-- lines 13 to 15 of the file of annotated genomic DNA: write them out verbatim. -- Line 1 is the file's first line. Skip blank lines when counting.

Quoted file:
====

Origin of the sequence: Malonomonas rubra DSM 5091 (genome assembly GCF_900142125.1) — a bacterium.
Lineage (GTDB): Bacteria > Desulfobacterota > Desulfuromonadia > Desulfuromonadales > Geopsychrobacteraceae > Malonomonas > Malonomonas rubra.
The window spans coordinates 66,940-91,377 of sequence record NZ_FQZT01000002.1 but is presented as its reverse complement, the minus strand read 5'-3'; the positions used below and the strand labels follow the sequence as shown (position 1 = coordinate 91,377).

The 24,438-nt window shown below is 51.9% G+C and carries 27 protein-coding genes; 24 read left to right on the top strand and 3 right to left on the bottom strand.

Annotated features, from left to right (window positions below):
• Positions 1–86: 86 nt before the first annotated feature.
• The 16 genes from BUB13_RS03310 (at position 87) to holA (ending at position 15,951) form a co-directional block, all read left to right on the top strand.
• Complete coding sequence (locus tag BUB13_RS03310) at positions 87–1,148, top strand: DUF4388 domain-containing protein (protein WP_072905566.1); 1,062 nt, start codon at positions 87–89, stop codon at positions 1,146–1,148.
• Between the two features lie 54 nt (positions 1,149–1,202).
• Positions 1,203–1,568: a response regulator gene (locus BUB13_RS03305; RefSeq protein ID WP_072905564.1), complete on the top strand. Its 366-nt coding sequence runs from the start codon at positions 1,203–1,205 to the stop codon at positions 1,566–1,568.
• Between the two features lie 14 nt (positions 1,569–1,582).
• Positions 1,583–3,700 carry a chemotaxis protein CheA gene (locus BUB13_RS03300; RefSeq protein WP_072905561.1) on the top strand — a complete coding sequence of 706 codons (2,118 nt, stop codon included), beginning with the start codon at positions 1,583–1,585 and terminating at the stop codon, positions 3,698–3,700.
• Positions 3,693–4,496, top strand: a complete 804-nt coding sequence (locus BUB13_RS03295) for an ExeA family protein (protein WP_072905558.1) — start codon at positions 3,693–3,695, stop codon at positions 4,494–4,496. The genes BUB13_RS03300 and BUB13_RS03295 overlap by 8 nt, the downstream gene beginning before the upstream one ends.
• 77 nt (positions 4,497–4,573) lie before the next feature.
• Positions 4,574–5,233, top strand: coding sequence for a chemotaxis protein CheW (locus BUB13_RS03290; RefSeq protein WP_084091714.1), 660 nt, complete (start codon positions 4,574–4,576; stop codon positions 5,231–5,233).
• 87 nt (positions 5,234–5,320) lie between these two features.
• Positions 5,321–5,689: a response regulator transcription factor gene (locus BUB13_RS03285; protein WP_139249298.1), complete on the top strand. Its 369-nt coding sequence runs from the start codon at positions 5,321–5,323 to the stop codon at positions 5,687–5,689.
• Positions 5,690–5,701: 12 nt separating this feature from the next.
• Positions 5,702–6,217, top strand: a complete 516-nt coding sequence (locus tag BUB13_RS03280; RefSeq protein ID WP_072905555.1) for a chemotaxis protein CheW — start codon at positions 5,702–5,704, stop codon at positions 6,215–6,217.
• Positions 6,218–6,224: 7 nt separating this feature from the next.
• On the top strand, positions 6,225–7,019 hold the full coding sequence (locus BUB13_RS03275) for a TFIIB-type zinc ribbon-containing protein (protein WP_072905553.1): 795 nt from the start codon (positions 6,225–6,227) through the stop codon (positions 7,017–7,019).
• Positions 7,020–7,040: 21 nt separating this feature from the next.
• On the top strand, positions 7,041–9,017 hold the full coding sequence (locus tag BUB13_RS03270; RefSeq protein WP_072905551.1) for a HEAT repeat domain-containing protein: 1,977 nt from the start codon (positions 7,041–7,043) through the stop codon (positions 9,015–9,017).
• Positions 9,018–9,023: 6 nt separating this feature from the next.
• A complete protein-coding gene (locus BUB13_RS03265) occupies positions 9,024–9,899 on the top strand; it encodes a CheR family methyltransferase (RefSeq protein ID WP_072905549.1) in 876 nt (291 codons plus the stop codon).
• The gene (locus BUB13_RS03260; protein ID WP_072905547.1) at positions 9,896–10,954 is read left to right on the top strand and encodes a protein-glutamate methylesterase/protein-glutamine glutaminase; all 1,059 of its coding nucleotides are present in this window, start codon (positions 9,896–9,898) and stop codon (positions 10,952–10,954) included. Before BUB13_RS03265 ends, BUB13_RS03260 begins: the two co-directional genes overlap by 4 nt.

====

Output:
• Positions 3,693–4,496, top strand: a complete 804-nt coding sequence (locus BUB13_RS03295) for an ExeA family protein (protein WP_072905558.1) — start codon at positions 3,693–3,695, stop codon at positions 4,494–4,496. The genes BUB13_RS03300 and BUB13_RS03295 overlap by 8 nt, the downstream gene beginning before the upstream one ends.
• 77 nt (positions 4,497–4,573) lie before the next feature.
• Positions 4,574–5,233, top strand: coding sequence for a chemotaxis protein CheW (locus BUB13_RS03290; RefSeq protein WP_084091714.1), 660 nt, complete (start codon positions 4,574–4,576; stop codon positions 5,231–5,233).